But Buehler boxed himself in during the top of the fourth, walking Adam Eaton, Anthony Rendon and Howie Kendrick in quick succession to bring Asdrubal Cabrera to the plate. With his wavering fastball control prompting a visit from pitching coach Rick Honeycutt, Buehler went to his curveball twice. Cabrera came up empty on the first and then chased again, sending a meek comeback to the mound.
Cabrera’s whimpering dribbler was the biggest threat Buehler faced, as the all-star gave up just one hit and struck out eight in six innings to lead the Dodgers to a 6-0 win at Dodger Stadium.
“I have a lot of trust in Honey,” Buehler said, blank-faced, after his first career postseason win. “We felt good about where that pitch was for me to him. I made a pitch and got out of it.”
The Nationals, so exuberant as they celebrated their wild-card win two days earlier, were doomed by quiet bats early and overwhelmed by the Dodgers’ offense late. Los Angeles, in search of its third straight World Series trip, looked every bit of the record-setting, 106-win favorite, steadily controlling a pitcher’s duel through six innings before breaking open the game with late fireworks.
“They’re good, they’re really good,” Nationals Manager Dave Martinez said. “That’s why they have been in the postseason so many years in a row. We didn’t play very well today. … Honestly, we’re facing some really good pitchers.”
Buehler, who went 14-4 with a 3.26 era this season, needed scant help and the Dodgers offense was more than up to the task. Los Angeles manufactured a first-inning run thanks to three walks by Corbin, scored again in the fifth thanks to a Howie Kendrick error at first and then padded the final tally with eighth-inning homers by Gavin Lux and Joc Pederson. As Washington struggled with self-inflicted pain, Buehler impressed Dodgers Manager Dave Roberts with his steady demeanor.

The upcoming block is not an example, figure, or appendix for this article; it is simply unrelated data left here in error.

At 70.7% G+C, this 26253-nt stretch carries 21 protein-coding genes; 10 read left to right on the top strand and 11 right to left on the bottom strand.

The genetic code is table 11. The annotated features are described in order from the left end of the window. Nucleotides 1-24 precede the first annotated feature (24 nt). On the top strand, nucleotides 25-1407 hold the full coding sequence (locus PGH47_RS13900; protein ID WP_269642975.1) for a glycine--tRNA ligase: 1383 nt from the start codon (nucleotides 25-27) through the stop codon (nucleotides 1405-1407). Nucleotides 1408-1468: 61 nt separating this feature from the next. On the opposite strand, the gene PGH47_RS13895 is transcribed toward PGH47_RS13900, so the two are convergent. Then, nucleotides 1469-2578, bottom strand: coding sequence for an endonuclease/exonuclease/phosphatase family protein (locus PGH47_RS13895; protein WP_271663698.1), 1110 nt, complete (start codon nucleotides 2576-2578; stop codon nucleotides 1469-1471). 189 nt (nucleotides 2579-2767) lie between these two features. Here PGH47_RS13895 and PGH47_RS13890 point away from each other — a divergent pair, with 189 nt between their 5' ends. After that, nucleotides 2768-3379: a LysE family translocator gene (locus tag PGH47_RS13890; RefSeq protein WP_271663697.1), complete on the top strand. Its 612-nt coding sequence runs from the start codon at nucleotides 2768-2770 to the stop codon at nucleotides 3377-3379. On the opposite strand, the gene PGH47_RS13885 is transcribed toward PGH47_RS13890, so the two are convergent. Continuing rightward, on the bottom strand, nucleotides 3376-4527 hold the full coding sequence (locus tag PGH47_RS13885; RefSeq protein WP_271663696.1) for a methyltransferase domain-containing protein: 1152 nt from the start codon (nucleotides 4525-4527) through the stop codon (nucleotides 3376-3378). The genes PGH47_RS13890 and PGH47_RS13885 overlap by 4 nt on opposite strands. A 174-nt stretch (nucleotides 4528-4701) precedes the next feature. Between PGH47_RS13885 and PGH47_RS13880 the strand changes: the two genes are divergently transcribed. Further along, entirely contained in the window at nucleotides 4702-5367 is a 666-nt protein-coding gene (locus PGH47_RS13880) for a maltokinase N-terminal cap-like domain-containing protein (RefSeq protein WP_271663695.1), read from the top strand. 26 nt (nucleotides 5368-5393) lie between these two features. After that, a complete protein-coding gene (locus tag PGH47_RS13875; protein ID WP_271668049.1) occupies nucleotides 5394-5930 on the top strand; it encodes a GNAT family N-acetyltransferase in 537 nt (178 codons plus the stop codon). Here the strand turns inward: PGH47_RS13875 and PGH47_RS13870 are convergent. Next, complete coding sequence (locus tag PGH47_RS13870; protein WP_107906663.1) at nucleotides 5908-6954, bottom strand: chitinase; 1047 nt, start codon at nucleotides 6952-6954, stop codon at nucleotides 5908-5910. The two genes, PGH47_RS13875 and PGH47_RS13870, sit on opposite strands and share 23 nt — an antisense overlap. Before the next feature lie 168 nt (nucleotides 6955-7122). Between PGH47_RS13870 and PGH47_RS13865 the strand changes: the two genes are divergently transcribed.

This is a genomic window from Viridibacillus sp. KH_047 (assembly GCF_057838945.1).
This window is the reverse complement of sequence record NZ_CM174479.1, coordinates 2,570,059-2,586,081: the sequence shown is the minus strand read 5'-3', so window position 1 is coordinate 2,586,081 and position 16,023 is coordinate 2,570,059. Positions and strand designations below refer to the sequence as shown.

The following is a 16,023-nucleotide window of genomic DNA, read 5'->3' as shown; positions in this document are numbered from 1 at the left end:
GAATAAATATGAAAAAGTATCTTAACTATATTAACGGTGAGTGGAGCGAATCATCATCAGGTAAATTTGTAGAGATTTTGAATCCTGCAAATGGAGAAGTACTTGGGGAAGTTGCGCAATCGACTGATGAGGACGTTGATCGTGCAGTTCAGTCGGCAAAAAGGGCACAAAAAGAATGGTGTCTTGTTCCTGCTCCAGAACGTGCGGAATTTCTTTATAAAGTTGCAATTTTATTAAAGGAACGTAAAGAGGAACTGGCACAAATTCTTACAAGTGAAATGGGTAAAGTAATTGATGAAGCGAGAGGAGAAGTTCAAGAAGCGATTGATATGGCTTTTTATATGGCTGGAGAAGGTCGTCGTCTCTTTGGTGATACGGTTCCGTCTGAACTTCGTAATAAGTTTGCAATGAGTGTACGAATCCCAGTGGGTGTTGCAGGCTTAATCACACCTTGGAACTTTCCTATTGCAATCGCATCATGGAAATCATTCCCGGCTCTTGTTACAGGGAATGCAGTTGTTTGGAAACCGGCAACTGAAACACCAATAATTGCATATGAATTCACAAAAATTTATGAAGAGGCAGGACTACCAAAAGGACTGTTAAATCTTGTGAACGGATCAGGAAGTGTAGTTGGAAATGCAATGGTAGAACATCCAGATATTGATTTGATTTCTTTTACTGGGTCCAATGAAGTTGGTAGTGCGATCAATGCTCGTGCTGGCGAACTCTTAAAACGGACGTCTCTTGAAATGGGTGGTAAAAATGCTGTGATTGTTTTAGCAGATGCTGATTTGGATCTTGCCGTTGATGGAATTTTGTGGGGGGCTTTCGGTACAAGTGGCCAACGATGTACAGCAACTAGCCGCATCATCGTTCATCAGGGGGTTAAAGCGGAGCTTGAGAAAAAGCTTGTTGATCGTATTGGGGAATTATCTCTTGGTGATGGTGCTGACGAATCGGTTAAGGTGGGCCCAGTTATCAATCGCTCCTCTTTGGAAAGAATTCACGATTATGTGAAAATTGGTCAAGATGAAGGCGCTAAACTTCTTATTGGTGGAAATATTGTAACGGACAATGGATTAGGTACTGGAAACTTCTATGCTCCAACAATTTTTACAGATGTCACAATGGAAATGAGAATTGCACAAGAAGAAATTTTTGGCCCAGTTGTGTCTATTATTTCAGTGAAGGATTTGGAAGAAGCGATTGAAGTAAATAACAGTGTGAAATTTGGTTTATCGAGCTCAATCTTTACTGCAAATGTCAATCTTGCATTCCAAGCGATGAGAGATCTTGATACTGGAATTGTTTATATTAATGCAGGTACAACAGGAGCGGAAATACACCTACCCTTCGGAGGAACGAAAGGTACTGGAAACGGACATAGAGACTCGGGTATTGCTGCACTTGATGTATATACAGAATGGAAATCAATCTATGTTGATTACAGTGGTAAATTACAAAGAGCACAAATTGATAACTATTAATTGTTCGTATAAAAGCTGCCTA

“There’s guys who want those opportunities and like those big moments and want to be the guy,” said Roberts, who predicted this series would be an “ode to the old school” because it would be settled by which team received superior starting pitching. “[Buehler] knows how to temper and control his emotions and transfer that into his delivery. From that first throw, he was on point tonight. That’s a really good [Nationals] lineup over there. We needed that one.”
While the 25-year-old Buehler, who got the Game 1 start over Clayton Kershaw and Hyun-jin Ryu, entered these playoffs with just 23.2 innings pitched in the playoffs, he has already made history. According to Stats Inc., he is the first National League pitcher to have back-to-back playoff starts of six or more innings while allowing two or fewer hits. Buehler went seven innings in Game 3 of the 2018 World Series against the Boston Red Sox.
“I didn’t pitch in any big games in high school, just some rivalry games in Lexington, Kentucky,” Buehler said. “You get to college and throw in some big games. I don’t know if there’s a singular moment. I think there’s a compounding effect of playing games. There’s certain feelings — nerves and adrenaline — you did it enough times and they become normal, they don’t overwhelm you.”